Anonymous More than 1 year ago
I thought this book was so well written and very interesting to read. Richard's words were so honest and drew me in. I would highly recommend this book!
Anonymous More than 1 year ago
Back in sophomore year in high school, my english teacher read us this book. this book is soo inspiration and i recommend it to anyone. it really makes you look at homeless people in a different light. bad things really do happen to good people. it's an easy read, it's not difficult. after our teacher finished reading this story, it made me want to go out and try to help some of the local homeless. I'm from the kitsap area so knowning that the author was from my area made me want to help out even more.
Anonymous More than 1 year ago
Breakfast at Sally's is at the same time depressing and inspiring. It opens your eyes to the sometimes hidden or ignored problem of homelessness in your hometown. Richard LeMieux speaks from the heart as a man more than "down on his luck" who lives for a length of time in his van with his dog, Willow. While you feel sorry for his plight, you begin to see that this journey for him is a revelation. His homeless friends begin to take their place in his life as a true "family." Perhaps all that he held dear in his previous life was not as dear as that which he finds when he has nothing. This book forces you to see that element of our society which you'd rather not see or think about. But it also inspires you to want to help these people you once thought we unworthy of your time/resources. This book is an authentic portrayal of a man who loses his material possessions, his family, and for a while, his sense of self worth. But through his journey he comes to see what his mission in life must be. Our book club read this book and invited Richard to speak at our meeting. He is soft spoken and truly authentic. We were inspired after reading his book and talking with him to donate over $700 to the local (Bremerton) Salvation Army in his name. I highly recommend this book; an easy and enjoyable and inspiring read.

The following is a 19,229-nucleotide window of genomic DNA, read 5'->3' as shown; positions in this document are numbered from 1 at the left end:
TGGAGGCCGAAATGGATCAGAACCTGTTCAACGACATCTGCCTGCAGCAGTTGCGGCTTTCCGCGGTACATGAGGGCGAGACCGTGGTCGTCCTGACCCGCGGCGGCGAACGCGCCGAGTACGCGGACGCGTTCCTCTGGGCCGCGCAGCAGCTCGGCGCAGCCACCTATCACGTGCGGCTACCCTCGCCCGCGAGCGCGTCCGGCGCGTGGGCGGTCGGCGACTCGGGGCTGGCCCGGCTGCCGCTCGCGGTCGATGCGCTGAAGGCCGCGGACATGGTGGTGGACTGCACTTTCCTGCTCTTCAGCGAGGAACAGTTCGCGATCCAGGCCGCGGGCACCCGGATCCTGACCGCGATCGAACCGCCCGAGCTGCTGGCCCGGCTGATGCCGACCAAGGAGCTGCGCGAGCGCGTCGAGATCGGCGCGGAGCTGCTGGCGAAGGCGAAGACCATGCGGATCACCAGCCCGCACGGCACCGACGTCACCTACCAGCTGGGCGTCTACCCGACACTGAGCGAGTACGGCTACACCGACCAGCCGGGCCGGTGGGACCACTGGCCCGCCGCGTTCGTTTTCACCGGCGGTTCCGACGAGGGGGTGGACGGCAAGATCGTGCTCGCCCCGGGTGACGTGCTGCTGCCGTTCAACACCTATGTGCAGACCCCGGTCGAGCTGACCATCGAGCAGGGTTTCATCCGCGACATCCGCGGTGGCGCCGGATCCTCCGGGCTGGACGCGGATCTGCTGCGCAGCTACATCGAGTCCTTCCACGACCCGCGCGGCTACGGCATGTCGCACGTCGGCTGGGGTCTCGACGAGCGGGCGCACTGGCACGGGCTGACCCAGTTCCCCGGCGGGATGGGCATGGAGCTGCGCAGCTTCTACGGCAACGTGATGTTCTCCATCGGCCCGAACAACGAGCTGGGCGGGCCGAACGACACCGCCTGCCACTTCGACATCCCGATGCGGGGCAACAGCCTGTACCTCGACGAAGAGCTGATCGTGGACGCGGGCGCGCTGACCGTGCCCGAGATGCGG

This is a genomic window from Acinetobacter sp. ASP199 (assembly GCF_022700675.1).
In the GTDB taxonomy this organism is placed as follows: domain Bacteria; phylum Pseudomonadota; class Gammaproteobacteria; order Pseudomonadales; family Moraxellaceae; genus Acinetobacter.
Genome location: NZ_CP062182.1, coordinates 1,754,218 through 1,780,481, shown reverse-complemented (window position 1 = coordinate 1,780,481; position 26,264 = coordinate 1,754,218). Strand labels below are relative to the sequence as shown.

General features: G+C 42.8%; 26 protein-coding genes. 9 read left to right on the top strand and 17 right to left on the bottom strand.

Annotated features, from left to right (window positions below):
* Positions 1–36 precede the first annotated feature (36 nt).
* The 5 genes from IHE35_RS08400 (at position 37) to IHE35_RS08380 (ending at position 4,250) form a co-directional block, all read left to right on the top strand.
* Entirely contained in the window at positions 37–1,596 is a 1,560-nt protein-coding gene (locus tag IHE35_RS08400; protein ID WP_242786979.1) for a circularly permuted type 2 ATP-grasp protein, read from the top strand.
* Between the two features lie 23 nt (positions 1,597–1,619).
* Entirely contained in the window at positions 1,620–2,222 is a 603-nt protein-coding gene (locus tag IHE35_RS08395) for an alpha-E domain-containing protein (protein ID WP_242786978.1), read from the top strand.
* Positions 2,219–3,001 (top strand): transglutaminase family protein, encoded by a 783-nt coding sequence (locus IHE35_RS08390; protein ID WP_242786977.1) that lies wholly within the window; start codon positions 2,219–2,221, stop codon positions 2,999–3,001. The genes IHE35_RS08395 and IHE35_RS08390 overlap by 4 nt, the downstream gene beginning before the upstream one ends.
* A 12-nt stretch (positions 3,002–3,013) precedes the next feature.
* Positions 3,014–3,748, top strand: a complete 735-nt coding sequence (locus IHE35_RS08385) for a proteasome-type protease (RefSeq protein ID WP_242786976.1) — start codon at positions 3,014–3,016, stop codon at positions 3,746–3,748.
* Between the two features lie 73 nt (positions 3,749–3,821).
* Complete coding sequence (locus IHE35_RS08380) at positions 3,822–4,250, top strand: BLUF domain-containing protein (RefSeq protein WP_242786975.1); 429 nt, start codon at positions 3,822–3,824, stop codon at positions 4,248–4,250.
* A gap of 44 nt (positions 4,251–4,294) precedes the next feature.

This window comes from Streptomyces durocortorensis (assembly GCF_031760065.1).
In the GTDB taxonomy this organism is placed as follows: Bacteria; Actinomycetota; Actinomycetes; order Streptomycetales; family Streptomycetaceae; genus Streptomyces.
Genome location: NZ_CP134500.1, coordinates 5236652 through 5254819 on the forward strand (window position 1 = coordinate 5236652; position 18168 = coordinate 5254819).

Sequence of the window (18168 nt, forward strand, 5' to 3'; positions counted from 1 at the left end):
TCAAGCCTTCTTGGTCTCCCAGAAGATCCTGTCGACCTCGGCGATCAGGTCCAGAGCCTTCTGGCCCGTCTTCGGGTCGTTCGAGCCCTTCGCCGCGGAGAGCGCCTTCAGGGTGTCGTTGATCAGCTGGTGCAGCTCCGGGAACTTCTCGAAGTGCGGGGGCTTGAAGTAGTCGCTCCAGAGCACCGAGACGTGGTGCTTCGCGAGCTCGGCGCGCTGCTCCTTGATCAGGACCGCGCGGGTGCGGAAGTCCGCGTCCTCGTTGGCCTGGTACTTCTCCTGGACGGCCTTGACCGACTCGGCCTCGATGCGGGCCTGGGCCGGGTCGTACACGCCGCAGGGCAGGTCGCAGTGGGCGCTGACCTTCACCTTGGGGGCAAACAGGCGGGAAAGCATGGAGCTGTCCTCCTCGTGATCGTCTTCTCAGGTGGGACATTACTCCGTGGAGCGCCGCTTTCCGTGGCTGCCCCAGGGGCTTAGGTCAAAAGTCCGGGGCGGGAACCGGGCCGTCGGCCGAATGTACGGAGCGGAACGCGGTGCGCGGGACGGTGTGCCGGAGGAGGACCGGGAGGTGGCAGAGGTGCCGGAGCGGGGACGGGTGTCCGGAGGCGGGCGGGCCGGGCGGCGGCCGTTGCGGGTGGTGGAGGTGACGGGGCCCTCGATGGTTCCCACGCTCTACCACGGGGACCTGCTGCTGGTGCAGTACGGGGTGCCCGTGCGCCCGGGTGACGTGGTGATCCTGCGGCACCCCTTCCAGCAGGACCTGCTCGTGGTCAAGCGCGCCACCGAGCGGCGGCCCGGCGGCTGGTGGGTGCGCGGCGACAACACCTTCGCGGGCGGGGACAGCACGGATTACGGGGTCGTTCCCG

Anonymous More than 1 year ago
This is probably the most memorable book that I've read in a long while. It's touching, enlightening, and gives you a peek into what it is like to be homeless in America. This book will make you feel lucky for what you have and make you want to give to those less fortunate. An excellent job by the author - I can't wait to read his next book!
Anonymous More than 1 year ago
I could not put this book down. Living in southeast Michigan I've heard pleas from many members of our society in our troubled economy. This book brought the issue even closer into my heart.
Anonymous More than 1 year ago
I have lived in the Kitsap area all my life and this book really touched my heart. Once I started reading it I couldn't put it down and I couldn't stop telling people about it. Thank you Mr. LeMieux for sharing your story!
Guest More than 1 year ago
Just log off and read it. You may be moved to compose your own review.
SFCC on LibraryThing 10 months ago